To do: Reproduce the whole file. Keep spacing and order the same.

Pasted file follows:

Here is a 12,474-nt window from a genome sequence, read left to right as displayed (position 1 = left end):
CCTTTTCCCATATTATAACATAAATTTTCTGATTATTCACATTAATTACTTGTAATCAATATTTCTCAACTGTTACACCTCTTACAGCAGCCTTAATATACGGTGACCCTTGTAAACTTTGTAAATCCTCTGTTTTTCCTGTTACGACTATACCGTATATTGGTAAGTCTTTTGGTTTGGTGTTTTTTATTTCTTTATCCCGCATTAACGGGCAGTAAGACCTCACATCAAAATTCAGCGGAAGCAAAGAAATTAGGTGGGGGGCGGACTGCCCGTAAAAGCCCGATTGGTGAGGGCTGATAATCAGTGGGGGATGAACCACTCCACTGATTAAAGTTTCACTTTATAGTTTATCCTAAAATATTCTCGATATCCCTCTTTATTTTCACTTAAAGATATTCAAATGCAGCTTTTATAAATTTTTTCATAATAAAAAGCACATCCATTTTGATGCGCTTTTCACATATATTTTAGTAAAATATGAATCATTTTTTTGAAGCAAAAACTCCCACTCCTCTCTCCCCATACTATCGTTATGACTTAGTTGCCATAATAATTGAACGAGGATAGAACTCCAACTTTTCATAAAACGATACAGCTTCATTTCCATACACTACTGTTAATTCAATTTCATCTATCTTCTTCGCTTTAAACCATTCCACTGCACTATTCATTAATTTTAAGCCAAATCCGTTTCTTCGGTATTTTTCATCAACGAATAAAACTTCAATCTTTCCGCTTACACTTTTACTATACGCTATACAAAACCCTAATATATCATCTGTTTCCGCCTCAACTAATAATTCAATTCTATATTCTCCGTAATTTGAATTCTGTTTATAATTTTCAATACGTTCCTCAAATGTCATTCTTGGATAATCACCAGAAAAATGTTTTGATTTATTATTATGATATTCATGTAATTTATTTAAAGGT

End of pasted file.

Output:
Here is a 12,474-nt window from a genome sequence, read left to right as displayed (position 1 = left end):
CCTTTTCCCATATTATAACATAAATTTTCTGATTATTCACATTAATTACTTGTAATCAATATTTCTCAACTGTTACACCTCTTACAGCAGCCTTAATATACGGTGACCCTTGTAAACTTTGTAAATCCTCTGTTTTTCCTGTTACGACTATACCGTATATTGGTAAGTCTTTTGGTTTGGTGTTTTTTATTTCTTTATCCCGCATTAACGGGCAGTAAGACCTCACATCAAAATTCAGCGGAAGCAAAGAAATTAGGTGGGGGGCGGACTGCCCGTAAAAGCCCGATTGGTGAGGGCTGATAATCAGTGGGGGATGAACCACTCCACTGATTAAAGTTTCACTTTATAGTTTATCCTAAAATATTCTCGATATCCCTCTTTATTTTCACTTAAAGATATTCAAATGCAGCTTTTATAAATTTTTTCATAATAAAAAGCACATCCATTTTGATGCGCTTTTCACATATATTTTAGTAAAATATGAATCATTTTTTTGAAGCAAAAACTCCCACTCCTCTCTCCCCATACTATCGTTATGACTTAGTTGCCATAATAATTGAACGAGGATAGAACTCCAACTTTTCATAAAACGATACAGCTTCATTTCCATACACTACTGTTAATTCAATTTCATCTATCTTCTTCGCTTTAAACCATTCCACTGCACTATTCATTAATTTTAAGCCAAATCCGTTTCTTCGGTATTTTTCATCAACGAATAAAACTTCAATCTTTCCGCTTACACTTTTACTATACGCTATACAAAACCCTAATATATCATCTGTTTCCGCCTCAACTAATAATTCAATTCTATATTCTCCGTAATTTGAATTCTGTTTATAATTTTCAATACGTTCCTCAAATGTCATTCTTGGATAATCACCAGAAAAATGTTTTGATTTATTATTATGATATTCATGTAATTTATTTAAAGGT